State Pre-K limits get attention days before appeal
RALEIGH (AP) — Days before a North Carolina appeals court takes up whether every needy child must be given pre-kindergarten education, state lawmakers are reversing some of the language in the bill that prompted the lawsuit.
Senate leader Phil Berger, R-Rockingham, said Wednesday senators want to take back last year’s changes to the North Carolina Pre-K program that a judge said violated the state’s duty to give every child a chance at a sound, basic education. The state Court of Appeals hears arguments in that case on Tuesday.
Last year, Republicans controlled the General Assembly for the first time in more than a century and lawmakers were able to muscle into law several changes to a highly regarded state program then-called More at Four. The program was designed to help disadvantaged children reach kindergarten ready to learn.
The Legislature’s changes limited the number of spots for at-risk youngsters and required even impoverished parents to contribute up to 10 percent of their income as co-payment for their children to participate.
Superior Court Judge Howard Manning Jr. ruled last summer that the changes would deprive most at-risk children from benefitting from the remedial education plan, and that meant the state was abandoning its previous efforts to live up to its constitutional duty to give every child a chance at a sound, basic education. The state Supreme Court selected Manning to oversee compliance with the court’s earlier rulings that found state officials had deprived poor children an equal shot at the education guaranteed by the North Carolina constitution.
The judge ruled that the Legislature effectively limited the program renamed North Carolina Pre-Kindergarten by restricting the number of slots for 4-year-olds who were at risk of falling behind their peers to just 6,400 while keeping 25,600 spots open to others.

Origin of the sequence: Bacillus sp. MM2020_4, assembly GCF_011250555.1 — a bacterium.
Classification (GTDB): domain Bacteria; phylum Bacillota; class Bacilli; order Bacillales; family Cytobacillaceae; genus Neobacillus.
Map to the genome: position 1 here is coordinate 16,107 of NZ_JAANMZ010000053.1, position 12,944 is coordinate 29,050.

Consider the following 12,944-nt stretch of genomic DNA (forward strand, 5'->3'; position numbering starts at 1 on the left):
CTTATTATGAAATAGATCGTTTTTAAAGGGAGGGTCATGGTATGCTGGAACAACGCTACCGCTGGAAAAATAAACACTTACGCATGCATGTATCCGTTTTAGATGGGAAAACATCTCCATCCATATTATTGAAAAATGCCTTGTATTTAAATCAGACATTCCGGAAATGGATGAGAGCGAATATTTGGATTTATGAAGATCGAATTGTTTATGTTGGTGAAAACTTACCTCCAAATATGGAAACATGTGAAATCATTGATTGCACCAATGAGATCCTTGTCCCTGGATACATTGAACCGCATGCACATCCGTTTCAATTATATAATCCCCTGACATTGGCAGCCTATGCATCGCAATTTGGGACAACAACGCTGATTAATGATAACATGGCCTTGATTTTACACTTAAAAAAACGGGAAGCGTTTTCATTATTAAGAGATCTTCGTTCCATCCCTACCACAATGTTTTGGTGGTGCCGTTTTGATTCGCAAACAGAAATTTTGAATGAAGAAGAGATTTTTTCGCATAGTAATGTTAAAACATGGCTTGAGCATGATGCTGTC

Berger and House Speaker Thom Tillis, R-Mecklenburg, said the language was “admittedly imprecise.” They said they had intended to limit enrollment only for those students defined as “at-risk” for reasons other than financial hardship, such as chronic health problems.
The co-payment requirement would further reduce participation, causing “a severe and significant impact on the ability of at-risk children to access the program and have the remediation that they need to be prepared for kindergarten,” Manning ruled.
Legislators now want to remove those limits, and add between 2,000 and 3,000 slots in NC Pre-K next year. But last year’s legislative action and the lawsuit it wrought have had broader implications.
Manning’s ruling, now being challenged to the appeals court, said the state must admit into the pre-kindergarten program any eligible at-risk 4-year-old. That could mean expanding the program to serve an estimated 67,000 eligible children. NC Pre-K enrolled about 24,000 children in the just-completed school year, down from about 35,000 in 2010 after lawmakers cut its funding by 20 percent.
Gov. Beverly Perdue’s administration estimated it could cost more than $300 million to serve every eligible child.
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